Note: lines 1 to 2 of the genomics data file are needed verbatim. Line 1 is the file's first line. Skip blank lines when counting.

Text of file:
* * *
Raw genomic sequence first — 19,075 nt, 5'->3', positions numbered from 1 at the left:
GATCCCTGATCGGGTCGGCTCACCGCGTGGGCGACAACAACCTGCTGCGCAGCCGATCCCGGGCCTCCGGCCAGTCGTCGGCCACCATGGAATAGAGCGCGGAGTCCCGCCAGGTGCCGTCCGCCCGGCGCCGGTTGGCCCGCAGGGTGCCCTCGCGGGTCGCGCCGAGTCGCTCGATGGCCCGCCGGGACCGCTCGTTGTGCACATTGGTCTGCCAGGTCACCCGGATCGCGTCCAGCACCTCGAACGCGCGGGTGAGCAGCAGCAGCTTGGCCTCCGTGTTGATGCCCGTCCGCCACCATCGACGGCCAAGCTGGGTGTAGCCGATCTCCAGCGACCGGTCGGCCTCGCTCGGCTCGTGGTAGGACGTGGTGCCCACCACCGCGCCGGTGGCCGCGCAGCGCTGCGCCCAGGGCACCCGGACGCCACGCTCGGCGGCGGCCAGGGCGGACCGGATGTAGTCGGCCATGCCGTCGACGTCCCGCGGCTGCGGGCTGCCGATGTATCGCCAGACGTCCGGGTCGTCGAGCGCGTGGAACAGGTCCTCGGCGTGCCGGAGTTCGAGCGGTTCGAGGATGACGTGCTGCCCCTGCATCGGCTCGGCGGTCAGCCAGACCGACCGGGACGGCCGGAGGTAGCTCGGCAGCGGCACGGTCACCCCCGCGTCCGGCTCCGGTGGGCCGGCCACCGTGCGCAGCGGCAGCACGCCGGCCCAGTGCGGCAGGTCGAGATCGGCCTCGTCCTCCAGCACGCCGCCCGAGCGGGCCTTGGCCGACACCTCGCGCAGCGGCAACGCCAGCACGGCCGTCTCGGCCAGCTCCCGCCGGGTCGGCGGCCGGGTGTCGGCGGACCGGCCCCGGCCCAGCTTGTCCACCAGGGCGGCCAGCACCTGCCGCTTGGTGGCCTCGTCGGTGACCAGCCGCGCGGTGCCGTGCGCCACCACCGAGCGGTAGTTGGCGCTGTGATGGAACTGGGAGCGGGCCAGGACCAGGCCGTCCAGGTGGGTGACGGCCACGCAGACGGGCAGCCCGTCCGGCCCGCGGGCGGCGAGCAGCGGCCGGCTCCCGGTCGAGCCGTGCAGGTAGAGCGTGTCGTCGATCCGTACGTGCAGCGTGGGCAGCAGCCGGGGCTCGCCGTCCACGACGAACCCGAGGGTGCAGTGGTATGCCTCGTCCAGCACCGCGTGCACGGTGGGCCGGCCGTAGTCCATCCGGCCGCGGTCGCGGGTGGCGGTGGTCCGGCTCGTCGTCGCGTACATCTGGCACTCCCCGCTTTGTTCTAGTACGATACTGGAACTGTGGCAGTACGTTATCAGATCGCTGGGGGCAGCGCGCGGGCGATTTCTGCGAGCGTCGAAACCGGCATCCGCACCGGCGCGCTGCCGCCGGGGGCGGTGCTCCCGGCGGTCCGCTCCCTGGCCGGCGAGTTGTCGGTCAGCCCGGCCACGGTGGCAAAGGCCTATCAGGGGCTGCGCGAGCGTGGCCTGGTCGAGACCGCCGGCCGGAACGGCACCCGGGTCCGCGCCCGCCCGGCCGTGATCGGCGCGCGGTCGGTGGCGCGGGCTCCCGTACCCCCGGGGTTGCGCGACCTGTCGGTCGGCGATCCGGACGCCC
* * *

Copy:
Raw genomic sequence first — 19,075 nt, 5'->3', positions numbered from 1 at the left:
GATCCCTGATCGGGTCGGCTCACCGCGTGGGCGACAACAACCTGCTGCGCAGCCGATCCCGGGCCTCCGGCCAGTCGTCGGCCACCATGGAATAGAGCGCGGAGTCCCGCCAGGTGCCGTCCGCCCGGCGCCGGTTGGCCCGCAGGGTGCCCTCGCGGGTCGCGCCGAGTCGCTCGATGGCCCGCCGGGACCGCTCGTTGTGCACATTGGTCTGCCAGGTCACCCGGATCGCGTCCAGCACCTCGAACGCGCGGGTGAGCAGCAGCAGCTTGGCCTCCGTGTTGATGCCCGTCCGCCACCATCGACGGCCAAGCTGGGTGTAGCCGATCTCCAGCGACCGGTCGGCCTCGCTCGGCTCGTGGTAGGACGTGGTGCCCACCACCGCGCCGGTGGCCGCGCAGCGCTGCGCCCAGGGCACCCGGACGCCACGCTCGGCGGCGGCCAGGGCGGACCGGATGTAGTCGGCCATGCCGTCGACGTCCCGCGGCTGCGGGCTGCCGATGTATCGCCAGACGTCCGGGTCGTCGAGCGCGTGGAACAGGTCCTCGGCGTGCCGGAGTTCGAGCGGTTCGAGGATGACGTGCTGCCCCTGCATCGGCTCGGCGGTCAGCCAGACCGACCGGGACGGCCGGAGGTAGCTCGGCAGCGGCACGGTCACCCCCGCGTCCGGCTCCGGTGGGCCGGCCACCGTGCGCAGCGGCAGCACGCCGGCCCAGTGCGGCAGGTCGAGATCGGCCTCGTCCTCCAGCACGCCGCCCGAGCGGGCCTTGGCCGACACCTCGCGCAGCGGCAACGCCAGCACGGCCGTCTCGGCCAGCTCCCGCCGGGTCGGCGGCCGGGTGTCGGCGGACCGGCCCCGGCCCAGCTTGTCCACCAGGGCGGCCAGCACCTGCCGCTTGGTGGCCTCGTCGGTGACCAGCCGCGCGGTGCCGTGCGCCACCACCGAGCGGTAGTTGGCGCTGTGATGGAACTGGGAGCGGGCCAGGACCAGGCCGTCCAGGTGGGTGACGGCCACGCAGACGGGCAGCCCGTCCGGCCCGCGGGCGGCGAGCAGCGGCCGGCTCCCGGTCGAGCCGTGCAGGTAGAGCGTGTCGTCGATCCGTACGTGCAGCGTGGGCAGCAGCCGGGGCTCGCCGTCCACGACGAACCCGAGGGTGCAGTGGTATGCCTCGTCCAGCACCGCGTGCACGGTGGGCCGGCCGTAGTCCATCCGGCCGCGGTCGCGGGTGGCGGTGGTCCGGCTCGTCGTCGCGTACATCTGGCACTCCCCGCTTTGTTCTAGTACGATACTGGAACTGTGGCAGTACGTTATCAGATCGCTGGGGGCAGCGCGCGGGCGATTTCTGCGAGCGTCGAAACCGGCATCCGCACCGGCGCGCTGCCGCCGGGGGCGGTGCTCCCGGCGGTCCGCTCCCTGGCCGGCGAGTTGTCGGTCAGCCCGGCCACGGTGGCAAAGGCCTATCAGGGGCTGCGCGAGCGTGGCCTGGTCGAGACCGCCGGCCGGAACGGCACCCGGGTCCGCGCCCGCCCGGCCGTGATCGGCGCGCGGTCGGTGGCGCGGGCTCCCGTACCCCCGGGGTTGCGCGACCTGTCGGTCGGCGATCCGGACGCCC